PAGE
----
Despite govt denials, witnesses confirm that flammable weapons were used to disperse protesters
Witnesses confirmed that police used flammable chemical weapons in dispersing protesters during last week’s clashes over a Chinese-run copper mine project in northwest Myanmar.
This was disclosed at a press conference held by environmental, law, human rights and chemistry experts on Monday. A government spokesperson earlier denied the use of chemical weapons to break up the crowd in Lapadaungtaung on November 28.
Chemistry expert Khin Maung Nyo said firebombs were used during the crackdown. He urged the government to disclose the kind of weapons used and their source.
“Myanmar is a country with plenty of natural resources [but] this condition is causing danger to Myanmar people because of avaricious persons,” said Soe Nyunt, chairman of MBNS, adding that the military should not be a “business organisation”.
Protesters are alleging massive land grabbing under the military rule, leading to the displacement of farmers to make way for the project.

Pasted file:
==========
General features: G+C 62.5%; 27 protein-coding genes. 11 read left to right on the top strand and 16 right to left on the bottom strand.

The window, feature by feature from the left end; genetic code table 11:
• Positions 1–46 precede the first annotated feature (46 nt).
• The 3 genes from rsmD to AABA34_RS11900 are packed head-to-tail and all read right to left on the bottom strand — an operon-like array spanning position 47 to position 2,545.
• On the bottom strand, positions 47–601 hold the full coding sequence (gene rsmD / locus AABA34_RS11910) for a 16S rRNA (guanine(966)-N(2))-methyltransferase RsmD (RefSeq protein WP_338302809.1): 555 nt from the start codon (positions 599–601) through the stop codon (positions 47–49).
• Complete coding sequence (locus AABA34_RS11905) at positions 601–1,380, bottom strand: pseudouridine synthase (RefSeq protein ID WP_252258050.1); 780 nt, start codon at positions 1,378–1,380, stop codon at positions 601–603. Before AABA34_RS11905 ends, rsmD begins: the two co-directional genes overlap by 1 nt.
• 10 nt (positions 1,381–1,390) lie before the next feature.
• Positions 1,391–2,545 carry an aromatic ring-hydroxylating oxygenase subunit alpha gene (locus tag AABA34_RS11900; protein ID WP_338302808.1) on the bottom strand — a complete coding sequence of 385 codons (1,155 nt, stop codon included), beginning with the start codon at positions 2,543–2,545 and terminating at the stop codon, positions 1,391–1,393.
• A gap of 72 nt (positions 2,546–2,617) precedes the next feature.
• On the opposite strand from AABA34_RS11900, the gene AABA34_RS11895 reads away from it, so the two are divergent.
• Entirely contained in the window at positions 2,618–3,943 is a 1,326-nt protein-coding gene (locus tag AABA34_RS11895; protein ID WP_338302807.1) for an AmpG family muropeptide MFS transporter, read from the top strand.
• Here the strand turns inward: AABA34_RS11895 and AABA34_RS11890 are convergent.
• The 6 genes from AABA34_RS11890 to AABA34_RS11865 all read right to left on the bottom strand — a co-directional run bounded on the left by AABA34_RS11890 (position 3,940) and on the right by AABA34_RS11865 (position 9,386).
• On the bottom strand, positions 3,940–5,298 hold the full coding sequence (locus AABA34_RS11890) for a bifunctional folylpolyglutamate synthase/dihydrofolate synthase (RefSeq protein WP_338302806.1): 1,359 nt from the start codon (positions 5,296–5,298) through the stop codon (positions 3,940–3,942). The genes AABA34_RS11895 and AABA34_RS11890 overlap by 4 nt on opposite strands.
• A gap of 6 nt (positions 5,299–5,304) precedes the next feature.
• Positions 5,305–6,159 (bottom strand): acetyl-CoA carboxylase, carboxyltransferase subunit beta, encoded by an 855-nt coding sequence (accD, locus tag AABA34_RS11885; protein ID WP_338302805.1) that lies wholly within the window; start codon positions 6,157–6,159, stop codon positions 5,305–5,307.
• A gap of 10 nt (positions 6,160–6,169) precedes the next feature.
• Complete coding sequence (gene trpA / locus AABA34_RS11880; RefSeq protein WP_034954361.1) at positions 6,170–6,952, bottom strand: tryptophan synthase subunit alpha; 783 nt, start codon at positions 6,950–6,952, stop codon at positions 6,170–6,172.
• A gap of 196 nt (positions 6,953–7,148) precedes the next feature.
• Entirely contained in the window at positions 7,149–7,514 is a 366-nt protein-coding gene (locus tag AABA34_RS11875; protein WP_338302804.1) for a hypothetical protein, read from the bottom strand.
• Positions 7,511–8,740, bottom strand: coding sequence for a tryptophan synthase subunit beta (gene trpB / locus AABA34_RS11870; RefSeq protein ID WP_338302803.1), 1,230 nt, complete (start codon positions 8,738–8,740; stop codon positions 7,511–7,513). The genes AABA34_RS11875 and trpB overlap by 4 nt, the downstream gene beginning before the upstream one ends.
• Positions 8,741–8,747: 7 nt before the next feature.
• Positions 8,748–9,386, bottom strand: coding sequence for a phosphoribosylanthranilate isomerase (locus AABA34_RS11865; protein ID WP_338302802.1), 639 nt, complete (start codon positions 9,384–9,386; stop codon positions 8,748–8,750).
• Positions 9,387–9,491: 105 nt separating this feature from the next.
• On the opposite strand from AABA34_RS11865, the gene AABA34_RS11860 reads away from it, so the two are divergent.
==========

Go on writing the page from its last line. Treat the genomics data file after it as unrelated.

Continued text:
Soe Nyunt also said the 2008 Constitution has led to “mismanagements” in the government. He called for amendments to a charter that was exploited by “a dictator to protect their properties for many years”.
The conference was attended by chairman of the Forest Resource Environment Development and Conservation Association, chairman of Myanmar Birds and Nature Society, a consultant of Business and Law, the co-founder of Human Rights Defenders and Promoters network, chemistry experts, members of the 88 Generation Students Group and members of Ex-political Prisoners Group.
Meanwhile, opposition leader Aung San Suu Kyi of the National League for Democracy party held private talks with President Office Minister Aung Min and members of the of ’88 Generation Students Group on last week’s crackdown at the copper mine.
During the talks, the group – represented by Min Ko Naing, Ko Ko Gyi, Mya Aye and Htay Kywe – declined to be part of the investigation commission formed by the government to look into the crackdown.
“We discussed the issues on the Lapadaungtaung project with Suu Kyi. She fully understood our decision not to join the commission as members. Although we can’t join the commission, we strongly support the commission chaired by Su Kyi,” Htay Kywe said.
Aung Min urged the group once more to join the commission but Htay Kywe said that the minister understood their decision.
About 100 Buddhist monks and civilians were injured after riot police forcibly broke up the protest.
President Thein Sein has directed the formation of an investigation commission with Aung San Suu Kyi as chairperson and Min Ko Naing and Ko Ko Gyi as members.